Figure 4: Taguchi Loss from Process Variability

Figure 4: Taguchi Loss from Process Variability

In the Taguchi model any deviation of the process from its nominal value or increase in variability will result in higher cost.  The total expected cost is the product of the process’s probability distribution and the cost curve. This is shown in the green area on the plot. By acknowledging that costs of deviation are realistically a continuous rather than a step function we get a far more complete picture of the pernicious effects of process variance.

Behaviors that the Taguchi model reinforces:

  • Since costs continuously rise as our process variability increases or our process drifts from the nominal desired state we are far more likely to take action before truly serious consequences arise.
  •  Since costs decrease continually as we center our process and reduce variability we have an incentive to engage in continuous quality improvement. While there may realistically come a point where costs of improvement outweigh gains we at least have a more realistic view of the tradeoffs involved.
  • Improvements to quality performance are more likely to be viewed as net benefit to the organization.

In Conclusion…

Understanding that any deviation from nominal target values in a process carries a cost is a key insight that will help you intuitively understand many of the mechanics of SPC.

As we go forward in our exploration of SPC tools it is important to keep this view of the effects of variation in mind. Doing so will help keep you from falling into many mental traps that the compliance mindset will lead you into.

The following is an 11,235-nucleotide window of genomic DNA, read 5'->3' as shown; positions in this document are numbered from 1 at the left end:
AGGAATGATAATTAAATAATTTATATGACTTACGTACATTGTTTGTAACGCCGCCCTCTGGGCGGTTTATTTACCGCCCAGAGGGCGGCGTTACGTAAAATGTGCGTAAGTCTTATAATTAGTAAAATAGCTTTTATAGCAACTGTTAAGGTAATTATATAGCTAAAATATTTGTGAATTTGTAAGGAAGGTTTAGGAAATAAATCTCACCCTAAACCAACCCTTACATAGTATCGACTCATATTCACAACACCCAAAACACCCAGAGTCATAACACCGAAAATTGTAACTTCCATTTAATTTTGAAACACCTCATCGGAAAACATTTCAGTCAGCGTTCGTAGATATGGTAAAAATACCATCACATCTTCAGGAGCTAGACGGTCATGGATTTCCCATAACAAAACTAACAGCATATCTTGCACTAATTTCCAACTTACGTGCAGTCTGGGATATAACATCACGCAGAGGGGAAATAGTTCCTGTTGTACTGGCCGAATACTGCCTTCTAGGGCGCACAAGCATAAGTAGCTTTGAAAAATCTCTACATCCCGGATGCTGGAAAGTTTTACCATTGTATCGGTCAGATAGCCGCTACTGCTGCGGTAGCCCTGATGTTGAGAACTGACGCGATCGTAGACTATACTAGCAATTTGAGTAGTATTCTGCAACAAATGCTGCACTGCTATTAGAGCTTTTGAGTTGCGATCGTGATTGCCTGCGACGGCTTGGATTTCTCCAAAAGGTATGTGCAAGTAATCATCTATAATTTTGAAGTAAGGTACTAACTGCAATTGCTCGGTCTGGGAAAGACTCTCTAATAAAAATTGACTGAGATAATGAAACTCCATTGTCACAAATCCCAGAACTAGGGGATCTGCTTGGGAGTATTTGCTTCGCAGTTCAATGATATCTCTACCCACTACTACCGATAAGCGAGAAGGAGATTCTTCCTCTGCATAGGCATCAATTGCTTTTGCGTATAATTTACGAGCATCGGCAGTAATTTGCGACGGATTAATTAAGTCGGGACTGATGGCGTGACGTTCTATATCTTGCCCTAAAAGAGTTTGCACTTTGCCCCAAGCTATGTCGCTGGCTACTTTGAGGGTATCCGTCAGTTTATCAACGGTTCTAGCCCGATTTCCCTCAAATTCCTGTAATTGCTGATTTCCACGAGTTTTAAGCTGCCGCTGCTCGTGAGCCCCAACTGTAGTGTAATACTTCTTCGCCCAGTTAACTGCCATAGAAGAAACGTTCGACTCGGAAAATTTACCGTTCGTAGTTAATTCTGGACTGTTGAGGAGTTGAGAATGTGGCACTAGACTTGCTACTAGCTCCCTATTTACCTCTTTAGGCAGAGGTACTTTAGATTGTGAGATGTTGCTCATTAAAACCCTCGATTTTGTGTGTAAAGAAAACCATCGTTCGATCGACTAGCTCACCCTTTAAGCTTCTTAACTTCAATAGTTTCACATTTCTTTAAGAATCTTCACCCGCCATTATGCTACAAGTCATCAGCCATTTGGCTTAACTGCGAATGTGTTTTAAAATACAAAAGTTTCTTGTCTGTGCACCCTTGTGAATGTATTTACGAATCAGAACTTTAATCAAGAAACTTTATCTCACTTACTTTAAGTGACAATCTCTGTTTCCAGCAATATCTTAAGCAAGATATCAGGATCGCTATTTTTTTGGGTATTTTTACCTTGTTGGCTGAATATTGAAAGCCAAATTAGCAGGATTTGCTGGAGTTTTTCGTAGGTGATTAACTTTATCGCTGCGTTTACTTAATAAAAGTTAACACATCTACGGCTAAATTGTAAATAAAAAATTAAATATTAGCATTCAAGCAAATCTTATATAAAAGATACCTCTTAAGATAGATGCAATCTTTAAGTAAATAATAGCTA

The bottom line is that to achieve world-class quality we must have as our process goal:

On-Target with Minimum Variance

Coming Up…

In the next installment we will examine how one chooses what to measure for an SPC program.

Further Reading

Statistical process control for radiotherapy quality assurance.
Todd Pawlicki, Matthew Whitaker and Arthur L. Boyer, Med. Phys. 32, 2777 (2005)

Understanding Statistical Process Control
D. J. Wheeler and D. S. Chambers, SPC Press, 1992.

Advanced Topics in Statistical Process Control
D. J. Wheeler, SPC Press, 1995.

Taguchi Techniques for Quality Engineering
Phillip J. Ross, McGraw-Hill, 1988

Variation and control of process behavior
Todd Pawlicki, Matthew Whitaker, International Journal of Radiation Oncology • Biology • Physics, Vol. 71, Issue 1, S210–S214 , 2008

PS: We would love to keep you up to date on all of our news and developments. Consider following us on LinkedIn to get our latest news.

Residual Distortions in MRI After Gradient Correction Algorithms